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Published on: 15/09/2011

Handwashing education and promotion are well established as effective strategies to reduce diarrhea and respiratory illness in countries around the world. However, access to reliable water supplies has been identified as an important barrier to regular handwashing in low-income countries. Alcohol-based hand sanitizer (ABHS) is an effective hand hygiene method that does not require water, but its use is not currently recommended when hands are visibly soiled. This study [1] evaluated the efficacy of ABHS on volunteers’ hands artificially contaminated with Escherichia coli in the presence of dirt (soil from Tanzania) and cooking oil. ABHS reduced levels of E. coli by a mean of 2.33 log colony forming units (CFU) per clean hand, 2.32 log CFU per dirt-covered hand, and 2.13 log CFU per oil-coated hand. No significant difference in efficacy was detected between hands that were clean versus dirty or oily. ABHS may be an appropriate hand hygiene method for hands that are moderately soiled, and an attractive option for field settings in which access to water and soap is limited.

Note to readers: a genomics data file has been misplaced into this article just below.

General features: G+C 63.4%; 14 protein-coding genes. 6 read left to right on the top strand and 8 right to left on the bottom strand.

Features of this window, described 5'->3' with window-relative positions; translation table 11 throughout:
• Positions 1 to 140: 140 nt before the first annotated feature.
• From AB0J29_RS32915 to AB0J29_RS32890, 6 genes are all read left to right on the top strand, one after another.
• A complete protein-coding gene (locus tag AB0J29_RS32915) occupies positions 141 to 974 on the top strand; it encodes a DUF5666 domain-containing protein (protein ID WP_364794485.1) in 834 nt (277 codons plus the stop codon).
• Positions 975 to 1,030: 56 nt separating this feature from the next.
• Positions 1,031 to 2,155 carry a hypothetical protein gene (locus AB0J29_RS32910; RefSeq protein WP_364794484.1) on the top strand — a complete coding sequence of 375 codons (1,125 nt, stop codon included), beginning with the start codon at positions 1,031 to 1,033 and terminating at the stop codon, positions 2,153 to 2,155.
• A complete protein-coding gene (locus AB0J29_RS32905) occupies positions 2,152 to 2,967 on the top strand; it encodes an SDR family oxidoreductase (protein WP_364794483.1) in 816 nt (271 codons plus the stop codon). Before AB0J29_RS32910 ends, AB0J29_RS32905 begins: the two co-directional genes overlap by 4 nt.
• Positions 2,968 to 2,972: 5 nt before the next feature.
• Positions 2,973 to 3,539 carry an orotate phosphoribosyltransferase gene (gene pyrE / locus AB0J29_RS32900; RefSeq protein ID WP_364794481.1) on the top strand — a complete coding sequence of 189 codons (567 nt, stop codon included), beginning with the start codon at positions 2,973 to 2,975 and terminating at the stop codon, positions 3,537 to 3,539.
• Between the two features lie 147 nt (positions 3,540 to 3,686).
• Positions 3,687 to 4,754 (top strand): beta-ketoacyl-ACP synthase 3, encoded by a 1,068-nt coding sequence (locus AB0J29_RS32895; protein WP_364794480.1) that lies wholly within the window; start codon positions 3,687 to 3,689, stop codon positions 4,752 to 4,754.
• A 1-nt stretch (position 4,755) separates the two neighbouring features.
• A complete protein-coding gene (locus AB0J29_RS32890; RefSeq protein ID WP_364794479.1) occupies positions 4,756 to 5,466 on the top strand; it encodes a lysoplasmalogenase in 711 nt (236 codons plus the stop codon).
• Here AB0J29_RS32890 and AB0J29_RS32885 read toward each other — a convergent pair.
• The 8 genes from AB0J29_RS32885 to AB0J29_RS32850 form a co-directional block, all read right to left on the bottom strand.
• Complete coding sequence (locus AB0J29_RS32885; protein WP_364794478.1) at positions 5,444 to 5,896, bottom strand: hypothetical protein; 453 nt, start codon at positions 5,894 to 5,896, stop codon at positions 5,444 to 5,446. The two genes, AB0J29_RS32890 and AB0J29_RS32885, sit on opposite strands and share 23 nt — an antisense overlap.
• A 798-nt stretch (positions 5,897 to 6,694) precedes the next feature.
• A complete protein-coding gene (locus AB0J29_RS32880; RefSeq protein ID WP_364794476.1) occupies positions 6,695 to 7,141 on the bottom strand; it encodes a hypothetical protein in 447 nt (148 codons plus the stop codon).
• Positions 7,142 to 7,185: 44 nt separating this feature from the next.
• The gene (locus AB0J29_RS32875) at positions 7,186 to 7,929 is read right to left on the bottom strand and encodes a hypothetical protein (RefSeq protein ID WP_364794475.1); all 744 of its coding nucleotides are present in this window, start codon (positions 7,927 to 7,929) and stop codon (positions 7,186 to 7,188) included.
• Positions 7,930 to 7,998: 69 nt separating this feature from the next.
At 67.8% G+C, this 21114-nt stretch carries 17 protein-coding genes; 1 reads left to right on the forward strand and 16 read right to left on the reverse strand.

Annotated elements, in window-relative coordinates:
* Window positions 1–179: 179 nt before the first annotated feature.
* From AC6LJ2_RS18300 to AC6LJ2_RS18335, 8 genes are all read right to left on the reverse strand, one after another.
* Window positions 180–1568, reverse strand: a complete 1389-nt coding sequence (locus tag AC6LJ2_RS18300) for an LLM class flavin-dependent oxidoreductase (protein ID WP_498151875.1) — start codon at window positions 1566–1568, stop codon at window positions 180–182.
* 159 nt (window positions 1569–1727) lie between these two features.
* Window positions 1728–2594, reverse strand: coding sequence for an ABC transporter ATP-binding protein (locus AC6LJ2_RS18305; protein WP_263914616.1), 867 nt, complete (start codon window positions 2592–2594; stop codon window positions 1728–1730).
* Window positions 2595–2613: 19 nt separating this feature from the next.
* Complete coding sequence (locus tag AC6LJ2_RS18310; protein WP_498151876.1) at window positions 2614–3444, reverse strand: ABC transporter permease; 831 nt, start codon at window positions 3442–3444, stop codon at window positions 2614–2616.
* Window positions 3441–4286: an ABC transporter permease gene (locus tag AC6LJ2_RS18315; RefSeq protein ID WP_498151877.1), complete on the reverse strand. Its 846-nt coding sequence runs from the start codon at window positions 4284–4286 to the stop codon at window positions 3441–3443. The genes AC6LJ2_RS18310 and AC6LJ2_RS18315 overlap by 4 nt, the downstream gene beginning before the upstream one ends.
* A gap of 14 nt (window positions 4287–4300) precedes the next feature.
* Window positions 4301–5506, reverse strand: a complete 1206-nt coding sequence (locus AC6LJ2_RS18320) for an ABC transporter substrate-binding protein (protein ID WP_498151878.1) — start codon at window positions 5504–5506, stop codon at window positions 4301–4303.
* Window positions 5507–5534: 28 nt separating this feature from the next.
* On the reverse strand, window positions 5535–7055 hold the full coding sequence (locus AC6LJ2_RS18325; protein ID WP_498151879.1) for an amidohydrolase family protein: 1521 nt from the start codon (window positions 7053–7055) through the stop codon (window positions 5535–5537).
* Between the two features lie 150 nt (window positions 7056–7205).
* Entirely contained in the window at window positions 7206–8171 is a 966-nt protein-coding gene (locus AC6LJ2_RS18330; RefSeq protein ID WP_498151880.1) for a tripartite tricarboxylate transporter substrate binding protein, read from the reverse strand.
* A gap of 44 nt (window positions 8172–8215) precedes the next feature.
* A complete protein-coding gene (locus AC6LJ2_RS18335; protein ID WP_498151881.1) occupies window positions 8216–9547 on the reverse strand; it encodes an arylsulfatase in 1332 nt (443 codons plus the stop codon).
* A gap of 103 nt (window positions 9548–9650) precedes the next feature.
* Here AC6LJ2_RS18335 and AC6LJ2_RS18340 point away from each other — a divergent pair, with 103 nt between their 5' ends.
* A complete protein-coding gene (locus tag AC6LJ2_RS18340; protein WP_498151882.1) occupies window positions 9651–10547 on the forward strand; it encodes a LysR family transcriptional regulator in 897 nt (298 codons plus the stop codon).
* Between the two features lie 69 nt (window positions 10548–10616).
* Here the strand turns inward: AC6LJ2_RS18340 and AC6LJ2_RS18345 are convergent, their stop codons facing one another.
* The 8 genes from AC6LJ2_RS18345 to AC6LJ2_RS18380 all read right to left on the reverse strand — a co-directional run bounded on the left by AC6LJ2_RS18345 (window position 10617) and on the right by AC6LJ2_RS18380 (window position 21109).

[1] Pickering, A.J., Davis, J. and Boehm, A.B. (2011). Efficacy of alcohol-based hand sanitizer on hands soiled with dirt and cooking oil. Journal of water and health ; vol. 9, no. 3 ; p. 429–433. doi:10.2166/wh.2011.138 (pay per view)

See also: Pickering, A.J., Boehm, A.B., Mwanjali, M. and Davis, J. (2010). Efficacy of waterless hand hygiene compared with handwashing with soap : a field study in Dar es Salaam, Tanzania. American journal of tropical medicine and hygiene ; vol. 82, no. 2 ; p. 270-278.  doi:10.4269/ajtmh.2010.09-0220 (open access)

Related news:

  • Enabling Technologies for Handwashing with Soap, E-Source, 08 Feb 2011
  • Hygiene: observed handwashing behaviour in Bangladesh lower than reported, E-Source, 03 Nov 2010
  • Global Handwashing Day: 200 million lather up for clean hands, E-Source, 01 Nov 2010

Related web sites:

Contact: Amy Janel Pickering, Emmet Interdisciplinary Program in Environment and Resources, School of Earth Sciences, Stanford University,

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